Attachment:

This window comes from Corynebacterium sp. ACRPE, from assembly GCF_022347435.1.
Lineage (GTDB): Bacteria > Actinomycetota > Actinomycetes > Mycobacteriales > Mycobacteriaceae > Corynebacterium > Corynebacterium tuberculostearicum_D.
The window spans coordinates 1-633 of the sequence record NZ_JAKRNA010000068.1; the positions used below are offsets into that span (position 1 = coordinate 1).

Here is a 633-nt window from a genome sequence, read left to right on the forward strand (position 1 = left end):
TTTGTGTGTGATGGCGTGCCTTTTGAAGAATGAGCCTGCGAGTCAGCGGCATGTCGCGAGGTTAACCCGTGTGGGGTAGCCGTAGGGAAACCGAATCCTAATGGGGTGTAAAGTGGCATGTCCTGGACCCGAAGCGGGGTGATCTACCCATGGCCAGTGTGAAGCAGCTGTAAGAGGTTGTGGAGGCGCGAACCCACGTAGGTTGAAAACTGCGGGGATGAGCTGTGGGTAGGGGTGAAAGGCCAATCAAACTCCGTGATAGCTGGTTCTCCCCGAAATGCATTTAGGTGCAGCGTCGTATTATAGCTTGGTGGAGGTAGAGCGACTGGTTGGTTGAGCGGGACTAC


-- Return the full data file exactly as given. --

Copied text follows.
This window comes from Corynebacterium sp. ACRPE, from assembly GCF_022347435.1.
Lineage (GTDB): Bacteria > Actinomycetota > Actinomycetes > Mycobacteriales > Mycobacteriaceae > Corynebacterium > Corynebacterium tuberculostearicum_D.
The window spans coordinates 1-633 of the sequence record NZ_JAKRNA010000068.1; the positions used below are offsets into that span (position 1 = coordinate 1).

Here is a 633-nt window from a genome sequence, read left to right on the forward strand (position 1 = left end):
TTTGTGTGTGATGGCGTGCCTTTTGAAGAATGAGCCTGCGAGTCAGCGGCATGTCGCGAGGTTAACCCGTGTGGGGTAGCCGTAGGGAAACCGAATCCTAATGGGGTGTAAAGTGGCATGTCCTGGACCCGAAGCGGGGTGATCTACCCATGGCCAGTGTGAAGCAGCTGTAAGAGGTTGTGGAGGCGCGAACCCACGTAGGTTGAAAACTGCGGGGATGAGCTGTGGGTAGGGGTGAAAGGCCAATCAAACTCCGTGATAGCTGGTTCTCCCCGAAATGCATTTAGGTGCAGCGTCGTATTATAGCTTGGTGGAGGTAGAGCGACTGGTTGGTTGAGCGGGACTAC